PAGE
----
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Bank Of England 'Considers Interest Rate Cut'

(c) Sky News 2012

At midday the Bank of England will announce its monthly decision on the interest rate with the small possibility that the Monetary Policy Committee might vote to reduce it further.

The base rate of interest has been at an historical low of 0.5% since March 2009, but hints from the IMF (Berlin: MXG1.BE - news) and recent poor GDP figures might persuade the Bank to lower the rate to 0.25%.

Watch out for developments on Quantitative Easing as well. The latest round ends in November (Stuttgart: A0Z24E - news) but some analysts are predicting an extension of £50m.

Figures for June showed that new mortgage approvals fell to their lowest levels in 18 months and total lending (which includes credit card borrowing) saw its smallest rise in two years - £0.3bn.

GDP for the second quarter of 2012 showed that the economy shrank by -0.7% in three months, further confirming the double dip recession that the UK finds itself in.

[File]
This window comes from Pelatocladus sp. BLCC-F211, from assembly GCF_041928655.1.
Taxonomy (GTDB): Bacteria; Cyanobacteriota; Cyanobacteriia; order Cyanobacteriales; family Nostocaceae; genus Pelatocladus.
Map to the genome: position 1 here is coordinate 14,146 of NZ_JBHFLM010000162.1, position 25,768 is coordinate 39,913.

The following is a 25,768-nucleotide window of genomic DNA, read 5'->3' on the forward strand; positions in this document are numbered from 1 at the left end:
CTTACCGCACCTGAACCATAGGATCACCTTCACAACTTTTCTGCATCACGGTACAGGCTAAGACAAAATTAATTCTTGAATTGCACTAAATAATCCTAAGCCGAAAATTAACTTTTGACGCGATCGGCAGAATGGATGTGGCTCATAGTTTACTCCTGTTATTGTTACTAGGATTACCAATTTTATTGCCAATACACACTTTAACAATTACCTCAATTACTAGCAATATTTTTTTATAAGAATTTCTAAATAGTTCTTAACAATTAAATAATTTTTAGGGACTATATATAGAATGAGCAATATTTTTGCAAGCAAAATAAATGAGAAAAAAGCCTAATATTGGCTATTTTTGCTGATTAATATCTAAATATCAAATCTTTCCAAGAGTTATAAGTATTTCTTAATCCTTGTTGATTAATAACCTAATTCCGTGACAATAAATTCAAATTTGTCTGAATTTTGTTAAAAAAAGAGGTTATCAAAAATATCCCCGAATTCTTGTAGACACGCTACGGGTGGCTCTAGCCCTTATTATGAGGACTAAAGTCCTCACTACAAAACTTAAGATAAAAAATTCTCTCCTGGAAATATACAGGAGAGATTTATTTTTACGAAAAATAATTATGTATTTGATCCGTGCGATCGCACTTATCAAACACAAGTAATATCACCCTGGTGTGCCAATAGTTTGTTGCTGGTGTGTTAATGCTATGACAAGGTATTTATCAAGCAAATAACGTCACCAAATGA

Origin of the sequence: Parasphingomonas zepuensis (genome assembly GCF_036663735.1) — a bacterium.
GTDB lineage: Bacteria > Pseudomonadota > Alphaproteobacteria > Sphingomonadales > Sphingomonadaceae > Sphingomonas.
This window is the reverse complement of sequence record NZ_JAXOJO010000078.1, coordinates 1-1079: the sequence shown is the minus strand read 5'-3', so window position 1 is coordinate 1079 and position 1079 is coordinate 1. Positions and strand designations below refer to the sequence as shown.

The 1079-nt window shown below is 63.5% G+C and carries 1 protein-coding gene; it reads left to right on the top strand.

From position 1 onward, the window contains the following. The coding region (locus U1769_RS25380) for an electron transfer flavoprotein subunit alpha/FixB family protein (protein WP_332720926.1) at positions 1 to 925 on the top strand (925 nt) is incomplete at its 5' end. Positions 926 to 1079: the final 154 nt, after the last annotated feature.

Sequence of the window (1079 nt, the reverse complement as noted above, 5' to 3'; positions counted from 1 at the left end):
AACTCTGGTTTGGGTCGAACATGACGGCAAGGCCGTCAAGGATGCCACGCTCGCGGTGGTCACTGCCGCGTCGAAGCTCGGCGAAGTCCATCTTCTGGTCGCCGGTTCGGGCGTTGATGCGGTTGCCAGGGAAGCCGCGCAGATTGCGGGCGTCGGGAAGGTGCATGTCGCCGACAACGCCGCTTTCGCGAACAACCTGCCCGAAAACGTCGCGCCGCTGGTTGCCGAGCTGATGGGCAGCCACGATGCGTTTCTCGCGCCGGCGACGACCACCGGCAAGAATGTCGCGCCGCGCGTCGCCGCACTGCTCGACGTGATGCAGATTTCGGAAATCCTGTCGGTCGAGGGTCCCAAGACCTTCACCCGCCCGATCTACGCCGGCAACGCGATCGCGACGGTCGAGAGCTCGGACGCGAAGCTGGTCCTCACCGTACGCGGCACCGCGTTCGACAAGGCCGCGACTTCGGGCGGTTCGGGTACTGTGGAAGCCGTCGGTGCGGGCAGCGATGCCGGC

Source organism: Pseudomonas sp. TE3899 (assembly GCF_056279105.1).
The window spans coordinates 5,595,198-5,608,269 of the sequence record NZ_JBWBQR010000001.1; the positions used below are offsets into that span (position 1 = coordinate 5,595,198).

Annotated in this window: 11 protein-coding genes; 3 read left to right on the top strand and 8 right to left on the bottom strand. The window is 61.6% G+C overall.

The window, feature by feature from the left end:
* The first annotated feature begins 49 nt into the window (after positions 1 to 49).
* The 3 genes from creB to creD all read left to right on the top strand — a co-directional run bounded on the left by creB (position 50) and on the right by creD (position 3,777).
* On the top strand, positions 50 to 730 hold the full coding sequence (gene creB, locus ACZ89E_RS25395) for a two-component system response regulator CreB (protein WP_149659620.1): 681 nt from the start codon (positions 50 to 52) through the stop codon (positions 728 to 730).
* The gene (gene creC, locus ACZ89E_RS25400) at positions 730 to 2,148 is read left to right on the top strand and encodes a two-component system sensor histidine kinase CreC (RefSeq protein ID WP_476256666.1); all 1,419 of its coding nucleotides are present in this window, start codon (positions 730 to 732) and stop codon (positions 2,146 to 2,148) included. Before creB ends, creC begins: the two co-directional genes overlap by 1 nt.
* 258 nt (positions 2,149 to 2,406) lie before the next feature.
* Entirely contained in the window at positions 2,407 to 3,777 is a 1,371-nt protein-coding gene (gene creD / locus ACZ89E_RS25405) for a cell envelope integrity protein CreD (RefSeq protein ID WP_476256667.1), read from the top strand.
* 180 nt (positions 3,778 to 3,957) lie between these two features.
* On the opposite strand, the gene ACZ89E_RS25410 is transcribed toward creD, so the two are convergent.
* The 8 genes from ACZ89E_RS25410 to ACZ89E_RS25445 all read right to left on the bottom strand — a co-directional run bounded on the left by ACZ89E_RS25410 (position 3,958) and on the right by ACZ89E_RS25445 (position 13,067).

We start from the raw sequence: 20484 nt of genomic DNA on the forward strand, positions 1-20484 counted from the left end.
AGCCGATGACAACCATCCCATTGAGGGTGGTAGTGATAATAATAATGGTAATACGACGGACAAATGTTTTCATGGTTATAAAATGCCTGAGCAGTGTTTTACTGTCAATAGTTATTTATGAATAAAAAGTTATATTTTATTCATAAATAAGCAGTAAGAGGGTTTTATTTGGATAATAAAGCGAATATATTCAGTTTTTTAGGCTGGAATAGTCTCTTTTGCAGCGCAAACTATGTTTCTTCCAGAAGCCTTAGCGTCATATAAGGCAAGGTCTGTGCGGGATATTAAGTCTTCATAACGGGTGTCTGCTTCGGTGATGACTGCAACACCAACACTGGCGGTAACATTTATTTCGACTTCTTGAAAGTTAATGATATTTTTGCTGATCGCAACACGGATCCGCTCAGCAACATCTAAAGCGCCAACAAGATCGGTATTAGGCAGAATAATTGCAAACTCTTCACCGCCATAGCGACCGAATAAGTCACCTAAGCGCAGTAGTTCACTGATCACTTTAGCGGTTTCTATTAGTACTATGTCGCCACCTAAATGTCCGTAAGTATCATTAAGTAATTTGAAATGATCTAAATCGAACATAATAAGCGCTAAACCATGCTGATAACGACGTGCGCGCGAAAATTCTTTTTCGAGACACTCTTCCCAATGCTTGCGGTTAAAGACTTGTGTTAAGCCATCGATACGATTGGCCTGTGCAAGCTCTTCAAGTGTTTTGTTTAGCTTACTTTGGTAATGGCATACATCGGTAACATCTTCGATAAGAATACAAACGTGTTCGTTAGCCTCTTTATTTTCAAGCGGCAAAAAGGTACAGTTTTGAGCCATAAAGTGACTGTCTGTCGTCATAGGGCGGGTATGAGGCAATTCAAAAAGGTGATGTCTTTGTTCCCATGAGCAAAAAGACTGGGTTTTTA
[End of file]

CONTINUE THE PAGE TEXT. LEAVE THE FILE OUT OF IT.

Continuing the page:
The Government and the Bank of England are looking for any way to stimulate the economy and encourage growth.

A new 'Funding for Lending' scheme formally got under way on Wednesday in the hope that banks would increase their lending to small and medium-sized businesses.

The scheme has superseded the previous 'credit easing' initiative, both because it contains a bigger pot of available money - £80m compared to £20m, but also because banks no longer have to pass on a 1% reduction in interest rates to the businesses they lend to, thereby making it a more attractive financial proposition.

It is hoped the banks will be persuaded to take loans from the Government because they can be secured at cheap rates, but those rates will only remain as long as the respective banks pass on the loans to those who need it.

The rationale behind a cut in the interest rate would be the hope that it persuades people to take out mortgages, however it could equally have the opposite effect if savers decide to put their money elsewhere in the hope of better returns.

In their July meeting, the Bank of England's Monetary Policy Committee indicated they were not ready to reduce interest rates just yet.

The new Funding for Lending scheme might persuade them to stick to that thinking but most people agree that some further stimulus will be necessary, if not this month, then soon.